In a 1925 letter to another friend, Dorothy Canfield Fisher , the Vermont short-story writer and novelist, Cather still described herself as needing to race off, but now it was for a good reason. At last, her fiction came first, and she ran in order to write what she wanted. Now she was a "wild turkey," she told Fisher, a "crafty bird" who would light out for new territory the moment anyone discovered her home feeding ground. No matter how hard the critics might try, they would never be able to hold her to one subject or force her to repeat indefinitely the same story. She wanted to be free, she declared, free to experiment with her fiction, to dive in deep, to surprise.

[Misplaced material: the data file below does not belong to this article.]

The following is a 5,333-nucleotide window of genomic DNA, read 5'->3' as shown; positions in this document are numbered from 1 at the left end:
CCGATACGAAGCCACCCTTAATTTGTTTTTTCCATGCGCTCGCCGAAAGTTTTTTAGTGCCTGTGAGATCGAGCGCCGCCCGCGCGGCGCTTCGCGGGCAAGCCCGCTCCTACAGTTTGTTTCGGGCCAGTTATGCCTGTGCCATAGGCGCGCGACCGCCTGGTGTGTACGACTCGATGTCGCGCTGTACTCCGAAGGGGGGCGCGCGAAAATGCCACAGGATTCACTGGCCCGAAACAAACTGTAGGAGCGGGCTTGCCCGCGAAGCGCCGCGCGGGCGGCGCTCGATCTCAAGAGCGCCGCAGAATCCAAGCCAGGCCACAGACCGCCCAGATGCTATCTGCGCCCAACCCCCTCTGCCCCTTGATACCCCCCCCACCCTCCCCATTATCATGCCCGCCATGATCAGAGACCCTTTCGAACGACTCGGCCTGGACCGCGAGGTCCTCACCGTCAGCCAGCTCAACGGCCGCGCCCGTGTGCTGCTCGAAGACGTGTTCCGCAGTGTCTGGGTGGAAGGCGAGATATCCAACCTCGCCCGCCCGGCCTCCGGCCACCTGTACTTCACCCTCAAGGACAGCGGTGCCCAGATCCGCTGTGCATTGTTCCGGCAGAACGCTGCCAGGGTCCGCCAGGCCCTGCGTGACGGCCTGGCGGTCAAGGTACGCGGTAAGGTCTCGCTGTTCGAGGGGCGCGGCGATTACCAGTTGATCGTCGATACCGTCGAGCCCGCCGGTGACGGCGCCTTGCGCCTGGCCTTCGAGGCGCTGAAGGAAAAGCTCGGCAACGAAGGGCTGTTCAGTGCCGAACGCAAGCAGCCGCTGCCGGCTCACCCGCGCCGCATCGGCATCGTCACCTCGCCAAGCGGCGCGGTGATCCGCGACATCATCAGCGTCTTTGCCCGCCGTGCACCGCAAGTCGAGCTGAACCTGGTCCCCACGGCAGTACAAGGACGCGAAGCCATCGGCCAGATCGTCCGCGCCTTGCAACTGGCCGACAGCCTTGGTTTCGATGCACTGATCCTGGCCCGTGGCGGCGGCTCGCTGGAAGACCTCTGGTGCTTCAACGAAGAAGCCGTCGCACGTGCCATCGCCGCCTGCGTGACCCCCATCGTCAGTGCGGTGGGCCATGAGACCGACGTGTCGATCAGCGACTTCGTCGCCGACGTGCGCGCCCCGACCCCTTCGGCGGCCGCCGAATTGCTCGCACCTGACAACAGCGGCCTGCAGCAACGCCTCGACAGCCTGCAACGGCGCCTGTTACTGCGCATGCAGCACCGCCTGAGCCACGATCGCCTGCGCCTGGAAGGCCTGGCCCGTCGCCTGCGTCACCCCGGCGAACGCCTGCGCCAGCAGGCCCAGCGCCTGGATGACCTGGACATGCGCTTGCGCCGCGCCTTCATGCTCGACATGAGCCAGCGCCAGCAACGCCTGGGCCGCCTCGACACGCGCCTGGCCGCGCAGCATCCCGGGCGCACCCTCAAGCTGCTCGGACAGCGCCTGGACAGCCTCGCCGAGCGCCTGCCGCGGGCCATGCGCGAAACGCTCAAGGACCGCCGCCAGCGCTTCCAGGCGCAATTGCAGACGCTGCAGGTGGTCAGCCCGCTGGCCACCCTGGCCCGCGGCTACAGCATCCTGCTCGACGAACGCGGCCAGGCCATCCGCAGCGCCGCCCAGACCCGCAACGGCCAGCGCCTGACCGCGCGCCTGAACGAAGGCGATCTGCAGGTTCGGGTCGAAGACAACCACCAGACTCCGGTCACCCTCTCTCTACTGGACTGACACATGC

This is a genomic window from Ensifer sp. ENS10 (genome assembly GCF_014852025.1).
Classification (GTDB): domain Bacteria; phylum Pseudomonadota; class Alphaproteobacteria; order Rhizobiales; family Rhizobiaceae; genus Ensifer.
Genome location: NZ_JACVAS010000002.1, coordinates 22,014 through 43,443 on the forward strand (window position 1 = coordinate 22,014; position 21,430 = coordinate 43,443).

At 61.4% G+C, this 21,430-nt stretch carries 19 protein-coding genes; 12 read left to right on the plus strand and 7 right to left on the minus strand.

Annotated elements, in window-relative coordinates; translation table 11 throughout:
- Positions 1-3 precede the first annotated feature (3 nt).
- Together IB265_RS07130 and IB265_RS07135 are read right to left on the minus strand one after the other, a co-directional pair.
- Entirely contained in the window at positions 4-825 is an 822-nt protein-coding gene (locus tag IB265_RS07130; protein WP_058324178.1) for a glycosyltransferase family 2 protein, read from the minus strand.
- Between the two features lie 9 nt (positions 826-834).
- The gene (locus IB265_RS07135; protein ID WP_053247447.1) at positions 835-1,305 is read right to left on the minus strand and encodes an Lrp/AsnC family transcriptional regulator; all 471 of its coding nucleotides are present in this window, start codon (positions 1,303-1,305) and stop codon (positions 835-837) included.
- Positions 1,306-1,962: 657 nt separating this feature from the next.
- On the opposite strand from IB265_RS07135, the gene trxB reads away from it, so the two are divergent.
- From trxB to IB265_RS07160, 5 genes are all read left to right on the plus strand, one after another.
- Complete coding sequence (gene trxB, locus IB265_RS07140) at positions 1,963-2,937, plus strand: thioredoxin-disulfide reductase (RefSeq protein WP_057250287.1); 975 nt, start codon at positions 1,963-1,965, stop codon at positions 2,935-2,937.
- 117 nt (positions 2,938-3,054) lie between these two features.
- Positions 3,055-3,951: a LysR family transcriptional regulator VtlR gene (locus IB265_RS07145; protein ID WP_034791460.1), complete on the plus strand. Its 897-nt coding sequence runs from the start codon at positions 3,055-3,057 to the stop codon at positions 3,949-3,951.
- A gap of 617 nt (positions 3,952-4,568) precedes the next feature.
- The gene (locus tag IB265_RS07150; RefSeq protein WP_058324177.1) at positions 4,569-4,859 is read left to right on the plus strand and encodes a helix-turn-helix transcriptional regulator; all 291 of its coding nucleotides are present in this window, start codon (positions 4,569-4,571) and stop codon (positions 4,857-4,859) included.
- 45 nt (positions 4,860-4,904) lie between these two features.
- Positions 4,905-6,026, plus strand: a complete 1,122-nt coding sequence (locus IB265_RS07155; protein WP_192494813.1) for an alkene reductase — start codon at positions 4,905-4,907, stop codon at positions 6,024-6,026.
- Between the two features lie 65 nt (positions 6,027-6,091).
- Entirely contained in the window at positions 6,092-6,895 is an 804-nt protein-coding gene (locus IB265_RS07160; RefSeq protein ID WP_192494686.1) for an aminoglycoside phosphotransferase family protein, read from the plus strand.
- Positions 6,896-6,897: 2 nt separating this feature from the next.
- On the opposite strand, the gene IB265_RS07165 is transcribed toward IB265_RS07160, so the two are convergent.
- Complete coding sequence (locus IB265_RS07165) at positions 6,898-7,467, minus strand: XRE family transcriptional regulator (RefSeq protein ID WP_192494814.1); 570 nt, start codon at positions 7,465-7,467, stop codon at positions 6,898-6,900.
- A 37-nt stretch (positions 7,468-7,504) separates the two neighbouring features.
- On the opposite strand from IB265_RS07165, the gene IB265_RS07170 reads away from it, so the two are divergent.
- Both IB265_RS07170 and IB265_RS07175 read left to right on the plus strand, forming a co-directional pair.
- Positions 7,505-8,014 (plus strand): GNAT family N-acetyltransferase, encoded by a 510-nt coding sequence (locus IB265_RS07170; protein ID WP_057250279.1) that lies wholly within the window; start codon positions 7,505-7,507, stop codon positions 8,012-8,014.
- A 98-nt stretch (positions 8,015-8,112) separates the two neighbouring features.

What had transformed Cather from the scared rabbit to the wily bird were six novels, a volume of short stories, and a Pulitzer Prize. With them came fame, some fortune, a great deal of controversy, and numerous critics quite willing to tell Cather she must write only nostalgic novels about women in the American West. The uproar began in 1922 when Cather won the Pulitzer for One of Ours, the story of a young Nebraskan whose life ended heroically on a French battlefield in World War I. What could a woman know about men and war, the critics sputtered. Cather should write about women and eulogize the frontier, as she had with her great triad of triumphant heroines—Alexandra Bergson in O Pioneers!, Thea Kronberg in The Song of the Lark, and Antonia Shimerda in My Antonia—and more recently with Marian Forester in The Lost Lady.